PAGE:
TC Energy hikes Coastal GasLink pipeline costs more than expected, shares plunge

Illustration shows smartphone with TC Energy's logo displayed
TC Energy's logo is pictured on a smartphone in this illustration taken, December 4, 2021. REUTERS/Dado Ruvic/Illustration

Feb 1 (Reuters) - North American pipeline operator TC Energy Corp (TRP.TO) on Wednesday raised its cost estimate more than expected for completing its troubled Coastal GasLink project, sending share prices sharply lower.

First announced in 2018, the 670-km (416-mile) pipeline will transport natural gas to the Shell Plc-led (SHEL.L) LNG Canada facility on the west coast of British Columbia, Canada's first liquified natural gas export terminal.

The long-delayed pipeline, owned by private equity firm KKR & Co Inc (KKR.N), Alberta Investment Management Corp and TC, has been dogged by problems including protests over environmental concerns, inflation and mountainous terrain that has forced TC to move pipe with ski lifts.

The company attributed the cost increase to a labor shortage, poor work by contractors and adverse weather.

Coastal's costs are now up 30% to to C$14.5 billion ($10.89 billion), from the project's previous estimate of C$11.2 billion, which was already raised by 70% in July from the initial budget. Analysts at BMO, Scotiabank and RBC said the latest increase was slightly higher than expected.

Costs could increase by another C$1.2 billion if construction extends well into 2024, TC added.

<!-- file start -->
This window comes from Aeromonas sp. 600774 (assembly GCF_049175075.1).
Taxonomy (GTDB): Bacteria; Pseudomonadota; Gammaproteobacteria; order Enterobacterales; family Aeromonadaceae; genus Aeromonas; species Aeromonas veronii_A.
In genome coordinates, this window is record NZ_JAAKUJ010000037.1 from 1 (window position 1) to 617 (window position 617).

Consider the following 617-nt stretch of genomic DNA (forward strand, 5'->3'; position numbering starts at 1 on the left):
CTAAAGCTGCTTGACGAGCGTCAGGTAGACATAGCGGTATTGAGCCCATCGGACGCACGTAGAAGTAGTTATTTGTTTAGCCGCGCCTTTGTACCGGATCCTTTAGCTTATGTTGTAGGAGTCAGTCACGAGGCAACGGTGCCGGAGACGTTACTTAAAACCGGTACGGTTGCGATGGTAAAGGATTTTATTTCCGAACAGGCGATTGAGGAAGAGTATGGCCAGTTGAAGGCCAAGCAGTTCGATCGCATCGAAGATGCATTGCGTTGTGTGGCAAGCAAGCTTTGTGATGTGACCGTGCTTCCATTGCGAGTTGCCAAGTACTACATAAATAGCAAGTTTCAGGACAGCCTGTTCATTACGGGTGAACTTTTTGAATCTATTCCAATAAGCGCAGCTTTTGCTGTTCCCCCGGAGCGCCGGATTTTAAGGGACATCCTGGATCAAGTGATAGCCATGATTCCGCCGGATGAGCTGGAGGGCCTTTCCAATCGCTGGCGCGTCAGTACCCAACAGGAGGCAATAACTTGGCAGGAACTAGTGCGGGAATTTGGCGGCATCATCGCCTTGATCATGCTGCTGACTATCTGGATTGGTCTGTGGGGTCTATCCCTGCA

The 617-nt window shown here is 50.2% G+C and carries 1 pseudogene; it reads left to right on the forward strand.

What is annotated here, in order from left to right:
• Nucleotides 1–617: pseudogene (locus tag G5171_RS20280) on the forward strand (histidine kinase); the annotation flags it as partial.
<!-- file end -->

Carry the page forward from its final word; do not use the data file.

"Given the history of cost overruns ... we believe that the cost and timing of the project will be an overhang for the stock," said RBC analyst Robert Kwan, in a note.

TC's Toronto-listed shares (TRP.TO) fell 6.5% and have lost 18% since the company warned in November that Coastal's costs were increasing.

Chief Executive François Poirier said the increase was disappointing but the company remains focused on mechanical completion by the end of 2023. Work is 83% complete.

Among Coastal GasLink's problems, its workers were attacked by masked assailants last February, damaging equipment and construction trailers worth millions of dollars.

The expansion of oil pipeline Trans Mountain, owned by the Canadian government, has also seen cost hikes and delays.

TC is looking to sell C$5 billion worth of assets this year to raise funds to repay debt and pay for projects including Coastal.

TC Energy raised its overall 2023 capital expenditure outlook to C$11.5 billion-C$12 billion from C$9.5 billion earlier, partly due to Coastal's higher costs.

An impairment will be recognized to TC Energy's equity investment in Coastal in its fourth-quarter results scheduled for Feb. 14, the company said.

($1 = 1.3309 Canadian dollars)

Reporting by Arshreet Singh and Rod Nickel in Winnipeg; Editing by Rashmi Aich and Diane Craft

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Covers energy, agriculture and politics in Western Canada with the energy transition a key area of focus. Has done short reporting stints in Afghanistan, Pakistan, France and Brazil and covered Hurricane Michael in Florida, Tropical Storm Nate in New Orleans and the 2016 Alberta wildfires and the campaign trails of political leaders during two Canadian election campaigns.